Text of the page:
The decision taken at Bishop’s Council was made on the basis of a paper that refers to SSMs as “clergy volunteer officiants”, apparently unaware that language such as “ordained volunteers” is deemed offensive by many SSMs. Such denig­rating language was high­lighted in the C of E’s 2011 report on self-supporting ministry, which observed: ‘To de­­scribe unpaid clergy as volunteers or hobbyists is not only condescending but theologic­ally indefensible. All clergy are called to their vocation. No or­­dained person is a volunteer.”

The same paper also asserted that SSMs “responded to their vocation to provide ministry in a voluntary [sic] capacity and that this should extend to retirement”. This is com­pletely untrue. It is true that many SSMs have a lifelong ministry with­out receiving a penny, but there is no requirement from the outset that SSMs cannot seek or receive sal­aried or stipendiary priestly roles. Indeed, many SSMs were recom­mended and selected for training for “stipendiary or non-stipendiary ministry” (quot­ing the single tick box on the relev­ant document) with the understand­ing that both options were available to them through their ministry.

If the primary concern is address a disparity between former SSMs and Readers who have PTO, then there are simple and elegant solu­tions available that do not discrim­inate against former SSMs. Unless of course, it’s about money. According to the Bishop of Guild­ford’s corres­pondence, it is: “the distinction that the Bishop’s Council have come to is between formerly stipendiary and non-stipendiary — and the question here is clearly about money (i.e. fees) not ministry.”

TIM DEAN

10 Henchley Dene

Merrow Common GU4 7BH

 

Remember, remember . . . the Security Services

 

From Mr Ian Henderson

Sir, — Sunday 5 November would be an appropriate time to thank God for our Security Services, who work silently on our behalf to counter terrorism and defuse terrorist plots. Historically, a service of thanksgiving for the deliverance from the Gunpowder Plot was authorised for worship every 5 November, which was a national holiday of thanksgiving. Let us again take this moment to reflect gratefully, and pray for the unseen and ongoing work of our Security Services.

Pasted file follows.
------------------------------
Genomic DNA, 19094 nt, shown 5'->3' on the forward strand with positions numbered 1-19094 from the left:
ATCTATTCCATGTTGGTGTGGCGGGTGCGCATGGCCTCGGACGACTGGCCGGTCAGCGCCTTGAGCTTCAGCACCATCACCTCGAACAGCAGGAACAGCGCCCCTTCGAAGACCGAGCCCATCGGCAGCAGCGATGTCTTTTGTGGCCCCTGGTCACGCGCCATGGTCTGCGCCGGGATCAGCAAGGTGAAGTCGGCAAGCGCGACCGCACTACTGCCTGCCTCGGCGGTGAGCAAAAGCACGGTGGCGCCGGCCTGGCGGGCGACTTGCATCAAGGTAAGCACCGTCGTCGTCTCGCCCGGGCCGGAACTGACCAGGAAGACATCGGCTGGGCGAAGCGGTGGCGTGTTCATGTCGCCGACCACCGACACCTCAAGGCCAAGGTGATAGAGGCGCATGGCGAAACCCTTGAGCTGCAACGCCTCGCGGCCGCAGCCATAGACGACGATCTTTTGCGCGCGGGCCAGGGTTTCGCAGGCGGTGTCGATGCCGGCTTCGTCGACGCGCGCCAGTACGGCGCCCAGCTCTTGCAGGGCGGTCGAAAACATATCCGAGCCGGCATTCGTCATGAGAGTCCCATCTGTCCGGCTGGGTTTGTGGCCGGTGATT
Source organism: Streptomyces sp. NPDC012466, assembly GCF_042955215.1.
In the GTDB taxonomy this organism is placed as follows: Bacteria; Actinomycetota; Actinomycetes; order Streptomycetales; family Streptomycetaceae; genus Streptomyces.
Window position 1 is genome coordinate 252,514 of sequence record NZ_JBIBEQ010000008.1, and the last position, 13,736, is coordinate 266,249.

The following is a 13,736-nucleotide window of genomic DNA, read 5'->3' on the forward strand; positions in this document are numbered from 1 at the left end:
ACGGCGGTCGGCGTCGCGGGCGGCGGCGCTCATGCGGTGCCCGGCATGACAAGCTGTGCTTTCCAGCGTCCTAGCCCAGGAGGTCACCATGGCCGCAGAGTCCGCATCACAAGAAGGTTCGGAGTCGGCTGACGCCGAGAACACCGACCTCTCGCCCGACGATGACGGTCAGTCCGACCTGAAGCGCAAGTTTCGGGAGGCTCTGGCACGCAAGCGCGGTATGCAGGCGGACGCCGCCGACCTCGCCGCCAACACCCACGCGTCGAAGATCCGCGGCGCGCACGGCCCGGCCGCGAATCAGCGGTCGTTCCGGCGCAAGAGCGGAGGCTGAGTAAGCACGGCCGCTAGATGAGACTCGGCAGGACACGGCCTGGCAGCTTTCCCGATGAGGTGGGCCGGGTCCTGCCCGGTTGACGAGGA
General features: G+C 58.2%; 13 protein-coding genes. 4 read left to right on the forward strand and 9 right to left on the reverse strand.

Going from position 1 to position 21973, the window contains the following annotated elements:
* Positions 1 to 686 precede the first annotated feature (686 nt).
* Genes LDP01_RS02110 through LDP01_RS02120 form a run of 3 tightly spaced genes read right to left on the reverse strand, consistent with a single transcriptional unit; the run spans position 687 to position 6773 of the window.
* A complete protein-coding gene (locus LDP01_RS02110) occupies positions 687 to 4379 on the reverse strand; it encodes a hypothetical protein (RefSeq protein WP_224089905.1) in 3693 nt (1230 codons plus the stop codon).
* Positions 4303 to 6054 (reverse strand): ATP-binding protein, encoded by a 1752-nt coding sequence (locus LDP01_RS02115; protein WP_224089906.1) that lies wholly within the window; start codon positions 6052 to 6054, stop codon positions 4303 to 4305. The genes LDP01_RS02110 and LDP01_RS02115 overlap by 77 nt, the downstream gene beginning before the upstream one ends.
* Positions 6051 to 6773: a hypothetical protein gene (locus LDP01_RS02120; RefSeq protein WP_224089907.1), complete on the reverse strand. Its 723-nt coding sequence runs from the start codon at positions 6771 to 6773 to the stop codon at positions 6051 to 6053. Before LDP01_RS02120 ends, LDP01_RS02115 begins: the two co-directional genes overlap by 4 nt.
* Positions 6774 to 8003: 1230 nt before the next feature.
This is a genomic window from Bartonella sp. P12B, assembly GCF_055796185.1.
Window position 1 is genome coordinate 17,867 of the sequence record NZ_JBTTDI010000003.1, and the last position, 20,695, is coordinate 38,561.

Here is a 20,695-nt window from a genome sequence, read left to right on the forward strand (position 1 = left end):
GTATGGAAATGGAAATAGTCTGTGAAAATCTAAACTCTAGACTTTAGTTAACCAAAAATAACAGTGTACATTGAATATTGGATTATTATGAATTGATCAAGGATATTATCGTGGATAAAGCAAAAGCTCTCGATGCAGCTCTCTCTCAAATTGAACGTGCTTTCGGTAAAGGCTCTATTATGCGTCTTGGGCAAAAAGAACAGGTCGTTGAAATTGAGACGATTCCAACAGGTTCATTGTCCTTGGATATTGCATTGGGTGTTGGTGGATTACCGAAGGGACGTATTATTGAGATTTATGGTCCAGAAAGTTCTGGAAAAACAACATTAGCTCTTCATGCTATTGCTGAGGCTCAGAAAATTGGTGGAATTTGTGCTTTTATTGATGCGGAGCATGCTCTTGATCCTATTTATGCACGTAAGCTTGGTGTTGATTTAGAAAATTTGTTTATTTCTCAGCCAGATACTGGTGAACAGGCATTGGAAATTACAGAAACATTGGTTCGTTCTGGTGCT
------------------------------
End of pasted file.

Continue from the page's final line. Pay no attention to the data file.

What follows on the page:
IAN HENDERSON

14 Monks Park

Malmesbury SN16 9JF

 

Yemeni crisis: blame must go to UN Security Council members

 

From Mr C. J. Ryecart

Sir, — Your report “Red Cross: One million could contract cholera in Yemen” (News, 6 October) refers to the humanitarian catastrophe in Yemen and ascribes it to the civil war that broke out in 2015. This war was caused by Saudi Arabia’s illegal military intervention there in a bid to reinstate Mr Hadi, whose legal term of office as President had expired a year previously.

Amnesty International highlighted the multiple Saudi war crimes in Yemen, but Boris Johnson trashed the report soon after becoming Foreign Secretary, and then vowed to support Saudi Arabia’s application to become a member of the UN Human Rights Council, which he did.

The US and Britain had by this time signed multi-billion-pound contracts to provide the Saudis with arms and logistical support that resulted in the destruction of most of the Yemeni infrastructure, the killing of 10,000 Yemenis, including 2000 children, and now mass starvation and the likely prospect of death by cholera for thousands from polluted water.

It is outrageous that a full-scale UN international commission leading potentially to war-crimes prosecution in the International Court has been abandoned after lobbying by Saudi Arabia.

Clearly, the greatest problem with the UN is not its bureaucracy, as the UN Secretary General, Antonio Guterres, remarked, but that its major players are at liberty to abuse their membership of the UN Security Council by supporting illegal wars that boost their arms sales, and to become accomplices in subsequent war crimes with complete impunity.

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CHRISTOPHER JOHN RYECART

Weinberg 4

Kefermarkt 4292, Austria

 

Club for Evangelicals?

 

From the Revd John Cossins

Sir, — The advertisement for the post of Archdeacon of Bolton, where the Bishop is stated to be “particularly looking for a priest from the Evangelical tradition” (Classified, 13 and 20 October), seems to me to be particularly inappropriate.

The genius of the Church of England has been to hold together Christians of different traditions in a mutual respect such that we are able to learn from each other. In my retirement years, I sense that the increasing dominance of Evangelicals in the Church is threatening to create a monochrome Church where we will all be losers.

JOHN COSSINS

68 Brookwood Farm Drive

Knaphill, Woking

Surrey GU21 2FW